It’s official: U.S. taxpayers did not get a good deal when they bailed out AIG last year. That was the conclusion of a report released yesterday by Neil Barofsky, the federal government’s special inspector general for TARP. The conclusion is no surprise: no one holds up the $170 billion bailout of the insurance giant as an example of government at its best. But, the Inspector General’s report puts new teeth on the charge, and pins much of the blame on Timothy Geithner, then president of the New York Fed.

The report’s key charge against Geithner is essentially that he was a bad negotiator. Here’s what happened: AIG had sold massive amounts of so-called “credit default swaps,” pledging to compensate purchasers in the event of losses due to defaults on debts by other instruments. As part of the effort to shore up AIG last fall, the New York Fed bought out many of the purchasers of these contracts. The general idea was to prevent massive losses that would destablize the entire economy.

Whether or not the purchasers, or “counterparties” — which included huge institutions ranging from Goldman Sachs to France’s Societe Generale — needed protection can be debated. But, under agreements negotiated by Geithner and the New York Fed, counterparty losses weren’t cut in half, or by a third, or even by 10 percent. They suffered no losses at all. They received 100 percent of the value of their contracts, leaving taxpayers out by tens of billions.

The IG faulted Geithner’s negotiating strategy, saying the NY Fed could certainly have used its leverage to reduce payouts, limiting them to 70 or 80 percent on the dollar without jeopardizing the economy. In other words, as CBS News’ blog put it, “Geitner Gave Away the Farm.”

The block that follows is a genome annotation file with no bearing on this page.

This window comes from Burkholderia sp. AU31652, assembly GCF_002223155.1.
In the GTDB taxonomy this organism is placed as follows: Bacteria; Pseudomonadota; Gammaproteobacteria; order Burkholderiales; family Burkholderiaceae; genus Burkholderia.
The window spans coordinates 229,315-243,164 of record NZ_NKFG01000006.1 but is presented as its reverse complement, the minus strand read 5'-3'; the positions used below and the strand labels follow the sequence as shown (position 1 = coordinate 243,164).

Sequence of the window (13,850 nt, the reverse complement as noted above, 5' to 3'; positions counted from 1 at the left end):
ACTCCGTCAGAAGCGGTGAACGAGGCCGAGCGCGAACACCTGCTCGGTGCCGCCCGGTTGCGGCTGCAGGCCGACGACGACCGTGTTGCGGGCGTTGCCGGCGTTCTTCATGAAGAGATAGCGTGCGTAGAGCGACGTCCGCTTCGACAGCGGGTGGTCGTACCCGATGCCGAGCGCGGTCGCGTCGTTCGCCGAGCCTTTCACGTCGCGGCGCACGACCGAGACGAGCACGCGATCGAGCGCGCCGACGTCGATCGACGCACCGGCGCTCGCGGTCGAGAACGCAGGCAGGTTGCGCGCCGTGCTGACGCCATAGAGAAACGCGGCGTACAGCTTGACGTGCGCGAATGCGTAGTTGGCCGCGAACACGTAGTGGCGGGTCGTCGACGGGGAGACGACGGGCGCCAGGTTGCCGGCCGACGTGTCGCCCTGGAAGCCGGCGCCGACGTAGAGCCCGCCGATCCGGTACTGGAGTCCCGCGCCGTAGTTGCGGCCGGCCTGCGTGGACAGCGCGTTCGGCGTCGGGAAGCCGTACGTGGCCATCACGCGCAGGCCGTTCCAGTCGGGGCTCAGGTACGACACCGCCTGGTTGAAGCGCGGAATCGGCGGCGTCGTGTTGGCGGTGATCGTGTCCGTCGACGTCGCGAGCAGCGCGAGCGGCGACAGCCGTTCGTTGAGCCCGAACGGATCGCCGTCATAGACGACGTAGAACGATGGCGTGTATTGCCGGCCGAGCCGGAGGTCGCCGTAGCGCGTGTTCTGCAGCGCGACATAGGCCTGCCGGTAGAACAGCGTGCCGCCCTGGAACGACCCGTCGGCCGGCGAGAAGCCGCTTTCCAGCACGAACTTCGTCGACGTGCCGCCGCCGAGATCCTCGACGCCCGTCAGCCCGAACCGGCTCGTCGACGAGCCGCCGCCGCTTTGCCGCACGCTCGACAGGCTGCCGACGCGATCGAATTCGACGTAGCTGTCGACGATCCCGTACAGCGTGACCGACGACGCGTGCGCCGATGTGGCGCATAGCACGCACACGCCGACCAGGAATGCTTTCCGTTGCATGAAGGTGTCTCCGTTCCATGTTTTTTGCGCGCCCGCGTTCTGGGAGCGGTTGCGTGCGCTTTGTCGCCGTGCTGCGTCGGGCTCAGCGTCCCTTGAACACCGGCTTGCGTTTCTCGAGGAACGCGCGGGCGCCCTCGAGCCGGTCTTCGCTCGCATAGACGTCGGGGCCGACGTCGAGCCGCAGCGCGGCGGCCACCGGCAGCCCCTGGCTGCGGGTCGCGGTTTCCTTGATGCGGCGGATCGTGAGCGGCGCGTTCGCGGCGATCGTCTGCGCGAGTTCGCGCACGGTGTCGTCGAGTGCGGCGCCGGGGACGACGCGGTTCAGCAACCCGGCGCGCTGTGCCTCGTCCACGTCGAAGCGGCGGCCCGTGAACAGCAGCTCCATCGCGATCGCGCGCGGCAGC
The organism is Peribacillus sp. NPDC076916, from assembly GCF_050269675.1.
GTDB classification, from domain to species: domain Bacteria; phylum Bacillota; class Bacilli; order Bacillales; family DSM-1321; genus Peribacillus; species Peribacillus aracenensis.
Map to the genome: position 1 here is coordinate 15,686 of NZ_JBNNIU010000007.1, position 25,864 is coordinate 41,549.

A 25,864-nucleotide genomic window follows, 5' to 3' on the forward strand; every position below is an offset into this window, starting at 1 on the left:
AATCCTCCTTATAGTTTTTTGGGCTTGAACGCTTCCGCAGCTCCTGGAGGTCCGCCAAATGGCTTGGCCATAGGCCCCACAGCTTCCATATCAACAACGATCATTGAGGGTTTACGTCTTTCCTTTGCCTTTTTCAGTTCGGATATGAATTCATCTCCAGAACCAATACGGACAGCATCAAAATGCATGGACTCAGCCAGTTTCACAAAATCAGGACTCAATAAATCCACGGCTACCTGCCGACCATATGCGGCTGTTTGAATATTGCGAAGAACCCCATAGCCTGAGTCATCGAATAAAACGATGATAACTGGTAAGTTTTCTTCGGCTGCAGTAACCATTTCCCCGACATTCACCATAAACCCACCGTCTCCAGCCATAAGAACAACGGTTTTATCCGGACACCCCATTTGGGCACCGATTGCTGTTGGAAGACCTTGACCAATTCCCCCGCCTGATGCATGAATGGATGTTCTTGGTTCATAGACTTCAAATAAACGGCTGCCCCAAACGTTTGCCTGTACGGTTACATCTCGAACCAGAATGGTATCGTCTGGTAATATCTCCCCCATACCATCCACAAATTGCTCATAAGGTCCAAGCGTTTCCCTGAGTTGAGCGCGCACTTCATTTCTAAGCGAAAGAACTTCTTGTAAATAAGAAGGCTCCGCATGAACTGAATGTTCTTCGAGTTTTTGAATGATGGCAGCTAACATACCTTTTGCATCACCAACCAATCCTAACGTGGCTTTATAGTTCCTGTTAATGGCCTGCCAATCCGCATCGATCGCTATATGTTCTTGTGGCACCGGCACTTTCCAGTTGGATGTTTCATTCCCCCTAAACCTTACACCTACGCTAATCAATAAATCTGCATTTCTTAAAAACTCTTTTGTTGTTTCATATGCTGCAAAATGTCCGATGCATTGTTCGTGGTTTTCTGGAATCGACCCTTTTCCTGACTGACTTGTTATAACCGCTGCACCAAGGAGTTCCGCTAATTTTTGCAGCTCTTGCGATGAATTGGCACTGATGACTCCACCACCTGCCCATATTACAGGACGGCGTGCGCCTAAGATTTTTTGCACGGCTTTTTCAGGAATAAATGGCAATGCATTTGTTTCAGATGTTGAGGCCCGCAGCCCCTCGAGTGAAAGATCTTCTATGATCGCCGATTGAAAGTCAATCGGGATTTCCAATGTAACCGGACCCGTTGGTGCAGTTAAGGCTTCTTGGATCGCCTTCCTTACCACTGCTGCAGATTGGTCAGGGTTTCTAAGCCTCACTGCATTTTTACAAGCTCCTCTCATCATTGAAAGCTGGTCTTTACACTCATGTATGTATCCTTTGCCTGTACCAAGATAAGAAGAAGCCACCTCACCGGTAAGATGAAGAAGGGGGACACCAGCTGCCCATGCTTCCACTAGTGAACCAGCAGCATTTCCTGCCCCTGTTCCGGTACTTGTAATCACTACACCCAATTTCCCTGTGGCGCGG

But is Geithner, currently the U.S. Treasury Secretary, really such a naif? If so, he shouldn’t be trusted to buy a car, never mind oversee the financial world. But the truth is really more complicated, as the Atlantic’s Megan McArdle points out. As it turns out, Geithner did try to talk counterparties into accepting lower payouts. But his negotiating power was crippled. Federal officials had already made it clear that they would under no circumstances let AIG fail, or send it into bankruptcy. Its as if they had walked into a used car lot with a wad of cash sticking out of their collective pockets, and declared: “We need a car today, now lets talk price.”

The IG argues that the NY Fed did have leverage, as the regulator of some of the counterparties. It could have threatened dire consequences if they didn’t take a discount. True enough, but Geithner should be praised, not condemned for declining to abuse his power. Geithner also insisted on treating all counterparties the same, something that hindered negotiating ability. That’s a closer call, but differential treatment could also raise legitimate concerns over possible abuse.

The basic problem, as it turns out, isn’t Geithner’s negotiating talent at all. It was his and other federal officials’ insistence from the start that AIG must be preserved, and that bankruptcy was off the table. Without failure as an option, there was no hope of a sucessful negotiation of terms.

All of this underscores the importance of the current congressional debate over “too big too fail” institutions. Most plans under debate would institutionalize “too big to fail,” virtually guaranteeing more AIGs in the future. This is the wrong road. Instead, policymakers must find a way to make orderly failure a realistic option. And this will involve finetuning the bankruptcy process so companies like AIG can go through that process without threatening the economy. That may not be a headline-friendly message. But if we don’t want to be giving away more farms in the future, its a critical one.